Welcome back! Our latest feature spotlights artist Sara Schalliol-Hodge from Lakewood, Colorado! Sara is “a designer by day and a printmaker, sawdust producer, and stuff-maker by night.” Read on to get to know Sara a little better, and CLICK HERE to go to her website, and HERE to go to her Etsy shop!


What about the printmaking process do you love the most, and more specifically, why linocuts? 

I love printmaking because I love the ability to make multiples of my art. With so many forms of fine art, you can spend many, many hours creating the finished product, only to sell it just once and never see it again. And, often art can take so many hours to create that it can be very difficult to be able to charge a decent wage for all of the time you spent on it. All of that being said, buying a computer-printed art print doesn’t really appeal to me because it seems so far from being made by hand. With printmaking, each print is still made by hand and there are subtle variations in each print, so there is definitely evidence of the maker. It is hard work printing a woodcut or linocut all my hand, and I like to think that that energy can be somehow felt when viewing these prints. For me, printmaking seems to fit into a sweet spot of being affordable but still very handmade.


Many of your designs juxtapose the themes of nature and industry. Where do you get the inspirations for your designs and what about this juxtaposition interests you? 

Nature vs. industry, or nature vs. man are themes I explored even in the art I created very early in my life. There is something so poetic about vines growing up and taking over an old car or building. I studied Industrial Design in college, and Industrial Design tends to involve mass-production, and therefore factories. It can be really strange to think about each thing you own and imagine the factory that produced it. This type of thought process made me think about how natural things are made, which is not quite in a factory…. but what if you think of nature itself as a factory? So this lead me to prints like Factory Whale, Love Factory, Salmon Factories, etc.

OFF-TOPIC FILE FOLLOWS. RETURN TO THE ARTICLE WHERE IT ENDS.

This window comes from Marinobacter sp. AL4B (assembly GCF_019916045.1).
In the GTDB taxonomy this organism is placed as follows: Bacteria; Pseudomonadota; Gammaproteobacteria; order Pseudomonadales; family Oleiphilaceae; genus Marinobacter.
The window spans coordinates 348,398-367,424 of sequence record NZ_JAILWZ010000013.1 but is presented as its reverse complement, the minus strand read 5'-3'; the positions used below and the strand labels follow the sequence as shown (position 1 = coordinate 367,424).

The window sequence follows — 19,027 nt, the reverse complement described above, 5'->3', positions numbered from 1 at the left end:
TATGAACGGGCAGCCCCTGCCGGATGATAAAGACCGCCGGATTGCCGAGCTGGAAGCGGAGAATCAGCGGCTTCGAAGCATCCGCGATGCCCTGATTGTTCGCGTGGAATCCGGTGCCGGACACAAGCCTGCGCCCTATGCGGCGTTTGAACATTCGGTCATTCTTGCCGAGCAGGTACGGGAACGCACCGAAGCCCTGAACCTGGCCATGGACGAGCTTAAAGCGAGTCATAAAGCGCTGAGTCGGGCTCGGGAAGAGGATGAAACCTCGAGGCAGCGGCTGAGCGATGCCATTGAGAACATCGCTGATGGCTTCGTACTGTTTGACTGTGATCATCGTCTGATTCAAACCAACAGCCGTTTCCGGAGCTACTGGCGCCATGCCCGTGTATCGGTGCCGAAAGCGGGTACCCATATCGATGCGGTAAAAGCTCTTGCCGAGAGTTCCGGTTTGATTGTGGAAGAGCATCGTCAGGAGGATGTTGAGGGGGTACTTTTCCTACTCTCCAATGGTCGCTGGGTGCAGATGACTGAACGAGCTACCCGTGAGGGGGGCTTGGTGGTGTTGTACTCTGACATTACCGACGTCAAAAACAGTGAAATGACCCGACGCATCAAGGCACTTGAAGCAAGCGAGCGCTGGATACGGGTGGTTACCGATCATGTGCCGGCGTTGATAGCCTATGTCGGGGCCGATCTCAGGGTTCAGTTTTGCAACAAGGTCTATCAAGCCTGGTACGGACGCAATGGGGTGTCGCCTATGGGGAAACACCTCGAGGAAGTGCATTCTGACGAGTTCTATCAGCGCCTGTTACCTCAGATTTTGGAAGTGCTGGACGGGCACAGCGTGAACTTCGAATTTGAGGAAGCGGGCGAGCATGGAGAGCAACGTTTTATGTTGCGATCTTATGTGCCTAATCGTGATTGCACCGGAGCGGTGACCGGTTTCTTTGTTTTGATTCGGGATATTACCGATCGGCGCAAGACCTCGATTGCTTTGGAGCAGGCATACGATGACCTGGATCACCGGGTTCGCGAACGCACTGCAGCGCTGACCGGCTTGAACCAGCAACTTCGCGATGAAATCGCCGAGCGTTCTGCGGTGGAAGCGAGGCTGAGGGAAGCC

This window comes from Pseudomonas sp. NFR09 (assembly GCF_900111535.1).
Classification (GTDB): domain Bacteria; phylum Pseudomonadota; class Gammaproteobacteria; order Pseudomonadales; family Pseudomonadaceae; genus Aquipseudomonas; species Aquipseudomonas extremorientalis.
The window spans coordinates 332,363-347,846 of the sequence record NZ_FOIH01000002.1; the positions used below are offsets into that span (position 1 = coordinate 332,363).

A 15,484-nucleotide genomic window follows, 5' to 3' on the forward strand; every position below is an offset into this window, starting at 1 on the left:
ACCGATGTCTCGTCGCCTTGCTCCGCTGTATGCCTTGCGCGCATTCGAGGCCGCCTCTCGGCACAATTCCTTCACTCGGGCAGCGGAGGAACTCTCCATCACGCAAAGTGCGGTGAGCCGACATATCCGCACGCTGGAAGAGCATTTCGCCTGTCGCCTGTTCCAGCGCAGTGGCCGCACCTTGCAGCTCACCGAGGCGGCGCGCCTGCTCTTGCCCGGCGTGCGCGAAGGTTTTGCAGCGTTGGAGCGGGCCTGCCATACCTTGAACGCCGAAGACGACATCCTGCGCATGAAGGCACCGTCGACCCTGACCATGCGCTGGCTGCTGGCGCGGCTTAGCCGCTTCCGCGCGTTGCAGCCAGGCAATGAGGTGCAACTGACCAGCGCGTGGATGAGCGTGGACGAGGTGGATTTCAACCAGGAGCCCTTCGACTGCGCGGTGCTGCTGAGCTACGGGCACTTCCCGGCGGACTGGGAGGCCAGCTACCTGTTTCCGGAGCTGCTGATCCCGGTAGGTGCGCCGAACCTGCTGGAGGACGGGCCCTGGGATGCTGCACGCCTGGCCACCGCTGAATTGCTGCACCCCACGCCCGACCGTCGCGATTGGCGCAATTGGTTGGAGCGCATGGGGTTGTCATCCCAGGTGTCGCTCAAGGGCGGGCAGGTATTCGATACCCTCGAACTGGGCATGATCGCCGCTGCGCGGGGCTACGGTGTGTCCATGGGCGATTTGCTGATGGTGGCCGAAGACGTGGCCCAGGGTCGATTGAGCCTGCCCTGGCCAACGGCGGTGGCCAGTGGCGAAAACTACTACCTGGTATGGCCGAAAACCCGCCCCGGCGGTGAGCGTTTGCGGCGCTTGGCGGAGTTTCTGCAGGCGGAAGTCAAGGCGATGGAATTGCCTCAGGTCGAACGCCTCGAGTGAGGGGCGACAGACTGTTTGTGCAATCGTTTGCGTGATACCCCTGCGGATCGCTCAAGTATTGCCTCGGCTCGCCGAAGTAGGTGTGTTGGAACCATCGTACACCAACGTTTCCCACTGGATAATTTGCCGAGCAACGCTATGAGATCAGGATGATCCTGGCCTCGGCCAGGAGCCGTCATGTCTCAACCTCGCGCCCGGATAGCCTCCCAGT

Also many of my prints display animals and “the hand of man” in one way or another. Like, quite literally in my print Spark:


But I also like to create prints that show animals having to survive in the world that man has modified, like City Lynx:


How has business been on Etsy and do you have any advice for blooming Etsian printmakers? 

I was a very early Etsy seller and buyer and it has been interesting seeing Etsy become a website that non-artist-type people have actually heard of and shop from. My Etsy shop has changed a lot since the beginning. I used to sell wooden sculptures, jewelry displays, and chunky wooden jewelery, and now I sell only my printmaking. I have had several great opportunities come along because of my Etsy shop. Half of the brick and mortar galleries I sell at approached me from discovering my shop on Etsy, which is awesome! These days, my sales come mostly from brick and mortar galleries, and not Etsy. For me personally, sometimes it can be hard to sift through all of the shops on Etsy to find that special thing I’m looking for, but walking into a well-curated local shop usually lightens my wallet pretty easily.


Please follow and like us: